Blacktailed jackrabbit. Photo copyright Kim A. Cabrera 2009.
Jackrabbit sitting up alertly, wary of predators.
   
Blacktailed jackrabbit. Photo copyright Kim A. Cabrera 2009.
Jackrabbit alert and poised, ready to run away.
 
Blacktailed jackrabbit. Photo copyright Kim A. Cabrera 2009.
Jackrabbits use their large ears to listen for danger.
 
Blacktailed jackrabbit. Photo copyright Kim A. Cabrera 2009.

When they run, jackrabbits can make very long leaps. This position is called extended suspension and is one of the airborne phases of the rabbit's gait, normally a bound.

 
Jackrabbit front foot cast. The front foot of a jackrabbit, cast in plaster of Paris. This cast shows details not usually seen in the tracks. The bottom of the foot is covered with hair and the toes are indistinct.
   
The hind foot of the jackrabbit is much longer than the front foot. When the animal moves, the entire foot surface is not usually in contact with the ground, so the tracks do not appear this large.

Jackrabbit hind foot cast.

   
   
blacktailed jackrabbit footprint. Photo copyright Kim A. Cabrera 2009.

A perfect jackrabbit track in mud. Very good detail of the furry sole can be seen here. You can also see the holes left by the claws at the tip of the track. I made a cast of this track, which is below. The cast shows some good detail. One thing you can see here is the small inner toe, toe number one. (It's that tiny imprint with a claw next to the LF in the photo.) This is difficult to see in jackrabbit tracks because it is small and usually obscured by fur.

   
jackrabbit track cast.  Photo copyright Kim A. Cabrera 2009.

A cast made of the jackrabbit track above. Notice that the detail of the fur shows up well in this cast. You can also more clearly see the alignment of the toes here. Claw marks are visible. The red arrow indicates the direction of travel. Notice that toe number one only shows up here as a claw mark.

   
 Jackrabbit track left hind foot. Photo copyright Kim A. Cabrera 2009.

The left front track of a black-tailed jackrabbit. Notice the lack of clear detail on the toes, due to the furry feet. Also, the toes are not aligned perfectly, which is characteristic of the tracks of lagomorphs (rabbits, and jackrabbits or hares)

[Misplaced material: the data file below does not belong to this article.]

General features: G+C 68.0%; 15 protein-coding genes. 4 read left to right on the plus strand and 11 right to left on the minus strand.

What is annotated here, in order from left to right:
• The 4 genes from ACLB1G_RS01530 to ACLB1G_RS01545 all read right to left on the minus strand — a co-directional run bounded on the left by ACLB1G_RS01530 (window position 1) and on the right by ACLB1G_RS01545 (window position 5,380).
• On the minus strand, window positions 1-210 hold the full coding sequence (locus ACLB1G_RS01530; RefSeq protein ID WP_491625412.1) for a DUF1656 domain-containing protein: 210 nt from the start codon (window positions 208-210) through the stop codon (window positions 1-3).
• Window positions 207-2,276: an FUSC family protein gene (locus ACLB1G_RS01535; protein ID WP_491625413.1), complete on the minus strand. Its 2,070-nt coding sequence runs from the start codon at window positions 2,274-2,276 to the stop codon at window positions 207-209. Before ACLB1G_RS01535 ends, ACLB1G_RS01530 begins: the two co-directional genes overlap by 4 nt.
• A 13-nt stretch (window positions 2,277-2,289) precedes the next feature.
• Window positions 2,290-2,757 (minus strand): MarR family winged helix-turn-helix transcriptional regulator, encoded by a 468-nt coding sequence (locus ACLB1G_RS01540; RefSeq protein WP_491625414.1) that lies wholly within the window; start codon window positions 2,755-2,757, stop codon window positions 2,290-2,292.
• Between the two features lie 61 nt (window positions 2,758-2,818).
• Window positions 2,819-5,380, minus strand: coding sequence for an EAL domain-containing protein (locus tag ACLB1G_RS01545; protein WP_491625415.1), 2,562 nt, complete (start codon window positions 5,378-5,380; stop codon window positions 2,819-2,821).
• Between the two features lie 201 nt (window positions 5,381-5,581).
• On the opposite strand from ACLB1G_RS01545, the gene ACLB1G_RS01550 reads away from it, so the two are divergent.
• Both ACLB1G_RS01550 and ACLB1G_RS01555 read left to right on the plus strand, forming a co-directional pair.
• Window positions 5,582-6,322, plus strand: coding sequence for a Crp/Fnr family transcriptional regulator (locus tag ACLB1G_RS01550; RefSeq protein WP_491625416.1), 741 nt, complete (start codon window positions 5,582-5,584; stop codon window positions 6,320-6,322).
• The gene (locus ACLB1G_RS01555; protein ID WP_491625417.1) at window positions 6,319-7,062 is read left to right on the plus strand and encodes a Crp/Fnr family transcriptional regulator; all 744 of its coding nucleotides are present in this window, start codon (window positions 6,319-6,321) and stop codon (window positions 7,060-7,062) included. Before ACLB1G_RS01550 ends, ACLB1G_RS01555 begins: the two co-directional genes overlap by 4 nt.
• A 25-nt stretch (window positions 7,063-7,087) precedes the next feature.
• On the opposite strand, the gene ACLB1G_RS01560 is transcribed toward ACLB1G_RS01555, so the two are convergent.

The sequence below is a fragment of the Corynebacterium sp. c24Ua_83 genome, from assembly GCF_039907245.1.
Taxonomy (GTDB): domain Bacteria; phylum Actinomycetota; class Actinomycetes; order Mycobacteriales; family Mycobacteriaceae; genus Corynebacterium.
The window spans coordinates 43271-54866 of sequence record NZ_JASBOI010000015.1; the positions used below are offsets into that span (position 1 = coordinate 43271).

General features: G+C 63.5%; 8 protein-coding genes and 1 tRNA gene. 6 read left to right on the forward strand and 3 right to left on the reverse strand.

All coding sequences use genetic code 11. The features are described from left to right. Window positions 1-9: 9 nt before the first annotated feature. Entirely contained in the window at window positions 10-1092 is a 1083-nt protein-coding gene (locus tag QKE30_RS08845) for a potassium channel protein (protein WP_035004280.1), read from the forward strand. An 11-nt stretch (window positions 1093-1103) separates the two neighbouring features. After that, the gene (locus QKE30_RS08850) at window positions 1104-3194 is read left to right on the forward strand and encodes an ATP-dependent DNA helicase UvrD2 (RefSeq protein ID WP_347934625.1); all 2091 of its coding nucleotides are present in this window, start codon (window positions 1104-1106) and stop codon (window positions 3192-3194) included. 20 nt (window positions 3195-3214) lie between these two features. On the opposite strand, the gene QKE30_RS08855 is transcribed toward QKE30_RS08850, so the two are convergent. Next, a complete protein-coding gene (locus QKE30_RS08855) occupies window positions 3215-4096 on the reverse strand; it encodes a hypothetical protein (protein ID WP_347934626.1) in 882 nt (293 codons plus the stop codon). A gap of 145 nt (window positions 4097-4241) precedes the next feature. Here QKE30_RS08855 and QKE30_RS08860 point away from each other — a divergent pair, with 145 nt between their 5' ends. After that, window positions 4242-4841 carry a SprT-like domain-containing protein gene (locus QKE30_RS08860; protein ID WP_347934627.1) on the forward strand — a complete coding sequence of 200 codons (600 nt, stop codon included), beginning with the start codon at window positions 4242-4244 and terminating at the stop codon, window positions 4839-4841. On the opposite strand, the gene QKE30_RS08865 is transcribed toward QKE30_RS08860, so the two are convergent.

Jackrabbit track right front foot.  Photo copyright Kim A. Cabrera 2009.

The right front track of a black-tailed jackrabbit. Notice that the toes are offset, making a sort of J shape. Their alignment is not perfect, as it is in canines.

   
jackrabbit track pair.  Photo copyright Kim A. Cabrera 2009.
A beautiful pair of paw prints in sand on a recently graded dirt road. Jackrabbits have very furry feet and the toes do not usually leave clear imprints. The fur is thick and protective.
   
   

Photo of Notch, the jackrabbit, by Kim A. Cabrera. Copyright 2007. Do not use without permission.
This is a jackrabbit I call Notch. See the notch in the right ear? This mark helps me identify this particular individual. The injury may have been the result of an attack by a predator.

Photo of Notch, the jackrabbit, by Kim A. Cabrera. Copyright 2007. Do not use without permission.
The large ears of jackrabbits help them to stay cool in summer. There is a large surface area with veins running through it. Jackrabbits will sit in shade when they are warm. The air moving around the ears also helps to cool them by cooling the blood moving through the ear veins.

   

Photo of Notch, the jackrabbit, by Kim A. Cabrera. Copyright 2007. Do not use without permission.

 

Jackrabbits are prey for many larger mammals and must be very wary when out and about. They frequently stop to just sit and listen for danger. One common technique when startled is to run quickly into the brush and then stop and freeze and listen. This allows the animal to determine whether or not a predator is pursuing it.

   
This jackrabbit flushed from the brush ahead of me on a dirt road. I happened to have the camera in hand and snapped this shot as it ran away. You can clearly see that the bottoms of the feet are covered with fur, which makes for unclear tracks. Also, you can see why the toe-pads are not very clear in jackrabbit tracks.

Blacktailed jackrabbit leaping. Photo by Kim A. Cabrera. 2007